Engineering of nano-bio interfaces towards the development of portable biosensors
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The rapid development in bio-nanotechnology coupled with advancements in microelectronics and computing power has given rise to an enormous potential for the development of point-of-care diagnostic devices and portable biosensors. The application area encompasses human disease detection, analyzing bio-hazardous molecules and toxins and other inorganic materials. Amongst the plethora of receptors in such biosensors, aptamers, which are oligonucleotides with high affinity for target analytes, have demonstrated considerably improved performance over traditional receptors like antibodies. The hallmark of a portable biosensor is high throughput in response to analyte characterized by appreciable signal/noise ratio, dynamic range and low limit of detection. However, these characteristics are difficult to achieve in practical scenarios due to a variety of factors and thus the success is mostly limited to lab based developments. Particularly, the poor commercial success of portable biosensors directed towards human disease detection is noticeable.
In this study, effort has been made to address some of the issues like external control over target binding to receptor, low signal/noise ratio and detection in presence of interfering molecules, challenging the practical deployment of a portable aptamer-based biosensor by focusing on engineering of the nano-bio interface of the transducer in such devices. The investigation is carried out in three directions:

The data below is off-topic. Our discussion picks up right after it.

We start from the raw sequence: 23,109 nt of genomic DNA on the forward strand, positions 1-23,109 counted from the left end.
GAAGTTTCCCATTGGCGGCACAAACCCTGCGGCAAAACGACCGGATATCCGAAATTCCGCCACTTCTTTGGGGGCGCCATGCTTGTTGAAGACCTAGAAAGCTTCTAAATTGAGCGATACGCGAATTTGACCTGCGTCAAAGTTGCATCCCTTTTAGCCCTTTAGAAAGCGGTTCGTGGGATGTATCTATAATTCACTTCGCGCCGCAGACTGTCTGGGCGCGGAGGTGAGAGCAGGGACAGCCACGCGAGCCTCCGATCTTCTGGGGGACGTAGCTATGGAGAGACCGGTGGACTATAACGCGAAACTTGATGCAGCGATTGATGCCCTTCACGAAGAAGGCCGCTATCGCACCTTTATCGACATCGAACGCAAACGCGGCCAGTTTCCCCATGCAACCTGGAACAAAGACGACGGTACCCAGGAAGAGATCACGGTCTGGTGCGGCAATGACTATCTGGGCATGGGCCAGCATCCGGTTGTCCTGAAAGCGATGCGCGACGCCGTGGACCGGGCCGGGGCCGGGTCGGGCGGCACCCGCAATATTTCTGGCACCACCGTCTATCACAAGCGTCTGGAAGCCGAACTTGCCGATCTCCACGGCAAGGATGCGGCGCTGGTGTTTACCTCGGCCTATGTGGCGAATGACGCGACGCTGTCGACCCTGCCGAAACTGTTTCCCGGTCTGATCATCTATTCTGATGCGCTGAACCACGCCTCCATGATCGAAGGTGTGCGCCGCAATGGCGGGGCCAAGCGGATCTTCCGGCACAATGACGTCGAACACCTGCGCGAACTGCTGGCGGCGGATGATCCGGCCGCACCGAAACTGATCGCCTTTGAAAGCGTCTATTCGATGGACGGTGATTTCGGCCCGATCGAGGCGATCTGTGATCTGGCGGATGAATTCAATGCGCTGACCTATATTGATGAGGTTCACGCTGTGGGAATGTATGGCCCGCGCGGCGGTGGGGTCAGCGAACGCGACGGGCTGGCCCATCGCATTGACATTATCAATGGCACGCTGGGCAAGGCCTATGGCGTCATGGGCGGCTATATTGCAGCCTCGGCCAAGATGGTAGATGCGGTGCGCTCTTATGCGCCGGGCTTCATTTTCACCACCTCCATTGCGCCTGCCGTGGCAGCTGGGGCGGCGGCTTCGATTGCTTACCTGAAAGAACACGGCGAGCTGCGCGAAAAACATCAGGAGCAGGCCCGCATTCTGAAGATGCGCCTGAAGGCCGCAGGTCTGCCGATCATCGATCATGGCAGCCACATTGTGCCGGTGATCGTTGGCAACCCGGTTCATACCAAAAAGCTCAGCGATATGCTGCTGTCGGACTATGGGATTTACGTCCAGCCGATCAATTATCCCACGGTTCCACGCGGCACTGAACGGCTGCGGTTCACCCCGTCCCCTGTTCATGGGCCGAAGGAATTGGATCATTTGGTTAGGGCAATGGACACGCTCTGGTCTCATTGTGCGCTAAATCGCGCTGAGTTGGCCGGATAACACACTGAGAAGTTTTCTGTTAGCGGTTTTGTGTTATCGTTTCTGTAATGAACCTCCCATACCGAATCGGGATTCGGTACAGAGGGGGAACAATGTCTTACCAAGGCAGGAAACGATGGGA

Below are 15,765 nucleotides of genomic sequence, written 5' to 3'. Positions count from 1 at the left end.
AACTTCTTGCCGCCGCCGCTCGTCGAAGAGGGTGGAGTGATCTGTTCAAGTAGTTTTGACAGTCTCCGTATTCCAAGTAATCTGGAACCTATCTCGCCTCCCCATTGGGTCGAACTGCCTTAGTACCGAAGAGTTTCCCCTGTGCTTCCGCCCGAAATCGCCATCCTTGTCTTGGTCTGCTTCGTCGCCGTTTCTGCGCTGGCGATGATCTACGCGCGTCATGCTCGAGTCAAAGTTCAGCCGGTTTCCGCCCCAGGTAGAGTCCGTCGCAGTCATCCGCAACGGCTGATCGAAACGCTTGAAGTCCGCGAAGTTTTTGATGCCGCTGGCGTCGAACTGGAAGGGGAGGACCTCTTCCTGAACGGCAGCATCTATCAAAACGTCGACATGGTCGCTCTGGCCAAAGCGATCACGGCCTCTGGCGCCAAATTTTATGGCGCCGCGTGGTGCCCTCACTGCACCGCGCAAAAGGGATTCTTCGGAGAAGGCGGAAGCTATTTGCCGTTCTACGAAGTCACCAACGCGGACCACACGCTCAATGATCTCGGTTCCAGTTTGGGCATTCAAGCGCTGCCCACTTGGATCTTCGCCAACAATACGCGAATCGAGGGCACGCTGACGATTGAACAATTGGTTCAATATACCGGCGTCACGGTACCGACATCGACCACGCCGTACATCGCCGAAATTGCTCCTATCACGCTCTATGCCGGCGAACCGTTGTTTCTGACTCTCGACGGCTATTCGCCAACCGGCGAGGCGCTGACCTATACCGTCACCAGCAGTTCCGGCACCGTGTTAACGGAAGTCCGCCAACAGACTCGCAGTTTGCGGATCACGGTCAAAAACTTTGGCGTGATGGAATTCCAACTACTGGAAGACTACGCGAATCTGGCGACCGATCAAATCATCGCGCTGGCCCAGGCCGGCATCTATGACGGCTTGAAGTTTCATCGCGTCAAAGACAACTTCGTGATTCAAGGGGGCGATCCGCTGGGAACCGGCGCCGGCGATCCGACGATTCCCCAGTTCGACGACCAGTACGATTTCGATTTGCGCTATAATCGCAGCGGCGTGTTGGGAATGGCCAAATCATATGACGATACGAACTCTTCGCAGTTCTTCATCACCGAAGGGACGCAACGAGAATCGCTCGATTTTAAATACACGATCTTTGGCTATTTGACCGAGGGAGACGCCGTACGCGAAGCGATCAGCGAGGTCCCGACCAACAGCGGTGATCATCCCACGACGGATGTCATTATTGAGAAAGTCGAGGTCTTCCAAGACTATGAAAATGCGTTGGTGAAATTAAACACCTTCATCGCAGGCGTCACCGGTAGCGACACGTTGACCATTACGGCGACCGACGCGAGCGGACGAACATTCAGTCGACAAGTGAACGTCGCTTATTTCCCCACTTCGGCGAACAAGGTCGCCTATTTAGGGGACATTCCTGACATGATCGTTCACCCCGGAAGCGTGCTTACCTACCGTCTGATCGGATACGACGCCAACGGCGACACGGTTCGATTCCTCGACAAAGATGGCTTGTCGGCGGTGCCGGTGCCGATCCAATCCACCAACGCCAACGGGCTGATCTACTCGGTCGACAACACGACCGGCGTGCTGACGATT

1. Electrical actuation of receptor-target complex
2. Impedance characterization of nanoporous transducer
3. Engineering of the receptor arrangement on the transducer
The goal of the present research is to provide improved understanding of such processes which can lead to the design and creation of a point-of-care diagnostic device with the ability to detect human disease markers like:
(i) Ebola virus protein sGP/GP1-GP2 as a biomarker for Ebola virus infection
(ii) NGAL protein related to Acute Kidney Injury
Through the research described in this thesis, the following have been understood:
(a) The actuation of aptamer-protein complex, where the protein may be dissociated from the aptamer immobilized on the electrode surface due to externally applied electric field depends on the length of the aptamer nucleotide sequence, charge of protein and the surface grafting density of aptamer.
(b) Four-electrode electrochemical sensors, utilizing nanoporous alumina membrane with aptamer immobilized on one surface can be used as a biosensor in which membrane impedance depends on target concentration and greater sensitivity is observed with serum albumin in the sample to be tested. Also, there exists an optimal frequency for aptamer-protein complexes which can help in reducing the time of operation of such a biosensor by eliminating the need for long range of frequency scans to get system impedance.
(c) Competition mode of sensing, using a receptor weakly attached to the surface via a linker, and having higher propensity to bind with target analyte in the solution compared to remaining surface bound, may be used as a technique to increase signal/noise ratio by increasing sensitivity to low concentration analyte in presence of interfering molecules.